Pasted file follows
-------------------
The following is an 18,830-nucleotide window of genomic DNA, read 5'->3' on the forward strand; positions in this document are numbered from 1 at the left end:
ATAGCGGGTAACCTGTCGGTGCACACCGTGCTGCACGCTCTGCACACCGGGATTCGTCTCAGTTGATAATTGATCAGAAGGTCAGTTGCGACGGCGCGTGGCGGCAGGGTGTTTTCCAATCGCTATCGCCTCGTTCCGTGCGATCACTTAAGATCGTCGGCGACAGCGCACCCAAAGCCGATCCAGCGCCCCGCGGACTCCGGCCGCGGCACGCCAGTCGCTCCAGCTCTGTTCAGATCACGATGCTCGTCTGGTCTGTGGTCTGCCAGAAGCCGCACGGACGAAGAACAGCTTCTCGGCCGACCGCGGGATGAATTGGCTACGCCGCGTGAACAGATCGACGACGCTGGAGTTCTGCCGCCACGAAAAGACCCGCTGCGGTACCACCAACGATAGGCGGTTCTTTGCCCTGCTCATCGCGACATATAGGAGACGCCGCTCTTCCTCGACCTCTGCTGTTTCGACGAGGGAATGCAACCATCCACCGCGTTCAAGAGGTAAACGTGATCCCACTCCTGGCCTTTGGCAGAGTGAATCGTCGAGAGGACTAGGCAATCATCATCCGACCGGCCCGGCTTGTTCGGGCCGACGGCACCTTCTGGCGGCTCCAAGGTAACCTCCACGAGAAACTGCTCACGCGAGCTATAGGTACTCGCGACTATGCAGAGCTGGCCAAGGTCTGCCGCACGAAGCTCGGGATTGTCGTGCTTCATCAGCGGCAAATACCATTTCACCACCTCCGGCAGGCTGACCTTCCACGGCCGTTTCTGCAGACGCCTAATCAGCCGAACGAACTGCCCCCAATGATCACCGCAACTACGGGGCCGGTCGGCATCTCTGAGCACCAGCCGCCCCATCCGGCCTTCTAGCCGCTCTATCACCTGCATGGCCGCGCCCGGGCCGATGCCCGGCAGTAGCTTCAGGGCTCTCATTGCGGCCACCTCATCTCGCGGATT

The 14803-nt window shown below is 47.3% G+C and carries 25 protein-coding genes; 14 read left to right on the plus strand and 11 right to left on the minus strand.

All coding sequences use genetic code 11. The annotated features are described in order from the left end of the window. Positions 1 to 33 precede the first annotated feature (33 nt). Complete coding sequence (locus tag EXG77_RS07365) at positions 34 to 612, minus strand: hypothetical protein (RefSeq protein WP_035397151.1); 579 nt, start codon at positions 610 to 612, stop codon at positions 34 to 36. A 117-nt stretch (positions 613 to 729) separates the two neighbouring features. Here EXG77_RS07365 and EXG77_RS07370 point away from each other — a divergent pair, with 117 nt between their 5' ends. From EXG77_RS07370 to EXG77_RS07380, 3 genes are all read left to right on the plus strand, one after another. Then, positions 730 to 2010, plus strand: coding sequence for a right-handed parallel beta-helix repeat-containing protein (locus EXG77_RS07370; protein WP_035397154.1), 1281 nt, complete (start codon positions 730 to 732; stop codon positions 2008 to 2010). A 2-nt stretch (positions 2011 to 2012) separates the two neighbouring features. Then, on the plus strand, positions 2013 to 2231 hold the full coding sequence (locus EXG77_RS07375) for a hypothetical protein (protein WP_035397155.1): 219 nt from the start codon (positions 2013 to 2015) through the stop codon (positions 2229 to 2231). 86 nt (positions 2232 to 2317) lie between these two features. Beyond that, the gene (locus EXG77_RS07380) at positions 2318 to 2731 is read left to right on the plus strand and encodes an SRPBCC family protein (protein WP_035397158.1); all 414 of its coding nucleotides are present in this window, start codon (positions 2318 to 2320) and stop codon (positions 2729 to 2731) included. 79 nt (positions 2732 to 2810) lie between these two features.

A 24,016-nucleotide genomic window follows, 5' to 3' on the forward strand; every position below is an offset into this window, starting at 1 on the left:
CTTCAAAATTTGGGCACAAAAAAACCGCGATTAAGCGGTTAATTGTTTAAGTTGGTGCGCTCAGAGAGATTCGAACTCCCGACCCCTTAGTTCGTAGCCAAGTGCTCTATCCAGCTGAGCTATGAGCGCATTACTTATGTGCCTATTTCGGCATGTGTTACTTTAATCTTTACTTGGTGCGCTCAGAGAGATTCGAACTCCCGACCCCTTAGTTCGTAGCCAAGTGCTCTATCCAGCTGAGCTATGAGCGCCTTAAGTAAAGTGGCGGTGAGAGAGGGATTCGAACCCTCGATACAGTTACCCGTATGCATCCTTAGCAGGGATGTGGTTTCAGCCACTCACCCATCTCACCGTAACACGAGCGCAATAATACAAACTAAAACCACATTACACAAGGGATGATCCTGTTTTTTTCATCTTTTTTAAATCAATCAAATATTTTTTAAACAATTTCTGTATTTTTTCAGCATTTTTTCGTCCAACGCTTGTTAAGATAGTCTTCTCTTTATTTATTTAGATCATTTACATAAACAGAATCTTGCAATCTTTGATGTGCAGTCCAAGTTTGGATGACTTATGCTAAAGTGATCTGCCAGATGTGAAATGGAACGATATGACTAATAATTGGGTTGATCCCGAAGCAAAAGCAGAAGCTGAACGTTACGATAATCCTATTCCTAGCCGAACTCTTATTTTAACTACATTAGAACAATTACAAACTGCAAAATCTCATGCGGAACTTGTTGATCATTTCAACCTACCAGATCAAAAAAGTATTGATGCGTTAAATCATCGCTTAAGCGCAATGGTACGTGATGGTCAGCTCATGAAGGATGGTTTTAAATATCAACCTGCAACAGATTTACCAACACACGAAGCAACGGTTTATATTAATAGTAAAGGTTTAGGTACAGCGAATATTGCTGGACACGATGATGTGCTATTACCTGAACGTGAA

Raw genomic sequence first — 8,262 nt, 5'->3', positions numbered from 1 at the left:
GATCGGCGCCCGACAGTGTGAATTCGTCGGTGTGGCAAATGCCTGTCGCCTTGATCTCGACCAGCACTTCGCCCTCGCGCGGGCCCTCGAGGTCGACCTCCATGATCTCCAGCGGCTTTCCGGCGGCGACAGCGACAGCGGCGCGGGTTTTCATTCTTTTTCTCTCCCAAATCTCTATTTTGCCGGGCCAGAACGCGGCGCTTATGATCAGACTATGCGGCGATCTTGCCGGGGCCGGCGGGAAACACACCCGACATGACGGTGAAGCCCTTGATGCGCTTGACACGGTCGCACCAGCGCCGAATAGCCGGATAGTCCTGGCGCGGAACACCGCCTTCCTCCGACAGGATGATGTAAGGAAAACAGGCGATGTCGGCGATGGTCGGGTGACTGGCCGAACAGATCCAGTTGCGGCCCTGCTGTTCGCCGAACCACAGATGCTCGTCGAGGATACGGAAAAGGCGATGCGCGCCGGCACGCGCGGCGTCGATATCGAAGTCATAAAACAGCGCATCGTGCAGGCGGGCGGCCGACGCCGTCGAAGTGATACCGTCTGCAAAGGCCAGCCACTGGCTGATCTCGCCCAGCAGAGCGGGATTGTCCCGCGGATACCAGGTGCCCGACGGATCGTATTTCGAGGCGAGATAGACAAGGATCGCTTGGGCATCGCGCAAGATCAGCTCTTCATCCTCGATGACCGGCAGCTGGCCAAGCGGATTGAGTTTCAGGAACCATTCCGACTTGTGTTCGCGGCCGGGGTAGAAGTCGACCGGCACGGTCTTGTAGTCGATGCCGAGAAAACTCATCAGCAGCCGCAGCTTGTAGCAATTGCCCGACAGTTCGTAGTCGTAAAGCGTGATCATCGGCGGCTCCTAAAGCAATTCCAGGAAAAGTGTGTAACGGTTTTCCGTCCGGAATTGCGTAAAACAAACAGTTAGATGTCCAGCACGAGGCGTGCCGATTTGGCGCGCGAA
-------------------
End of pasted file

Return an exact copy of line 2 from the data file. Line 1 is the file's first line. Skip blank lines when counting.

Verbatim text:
ATAGCGGGTAACCTGTCGGTGCACACCGTGCTGCACGCTCTGCACACCGGGATTCGTCTCAGTTGATAATTGATCAGAAGGTCAGTTGCGACGGCGCGTGGCGGCAGGGTGTTTTCCAATCGCTATCGCCTCGTTCCGTGCGATCACTTAAGATCGTCGGCGACAGCGCACCCAAAGCCGATCCAGCGCCCCGCGGACTCCGGCCGCGGCACGCCAGTCGCTCCAGCTCTGTTCAGATCACGATGCTCGTCTGGTCTGTGGTCTGCCAGAAGCCGCACGGACGAAGAACAGCTTCTCGGCCGACCGCGGGATGAATTGGCTACGCCGCGTGAACAGATCGACGACGCTGGAGTTCTGCCGCCACGAAAAGACCCGCTGCGGTACCACCAACGATAGGCGGTTCTTTGCCCTGCTCATCGCGACATATAGGAGACGCCGCTCTTCCTCGACCTCTGCTGTTTCGACGAGGGAATGCAACCATCCACCGCGTTCAAGAGGTAAACGTGATCCCACTCCTGGCCTTTGGCAGAGTGAATCGTCGAGAGGACTAGGCAATCATCATCCGACCGGCCCGGCTTGTTCGGGCCGACGGCACCTTCTGGCGGCTCCAAGGTAACCTCCACGAGAAACTGCTCACGCGAGCTATAGGTACTCGCGACTATGCAGAGCTGGCCAAGGTCTGCCGCACGAAGCTCGGGATTGTCGTGCTTCATCAGCGGCAAATACCATTTCACCACCTCCGGCAGGCTGACCTTCCACGGCCGTTTCTGCAGACGCCTAATCAGCCGAACGAACTGCCCCCAATGATCACCGCAACTACGGGGCCGGTCGGCATCTCTGAGCACCAGCCGCCCCATCCGGCCTTCTAGCCGCTCTATCACCTGCATGGCCGCGCCCGGGCCGATGCCCGGCAGTAGCTTCAGGGCTCTCATTGCGGCCACCTCATCTCGCGGATT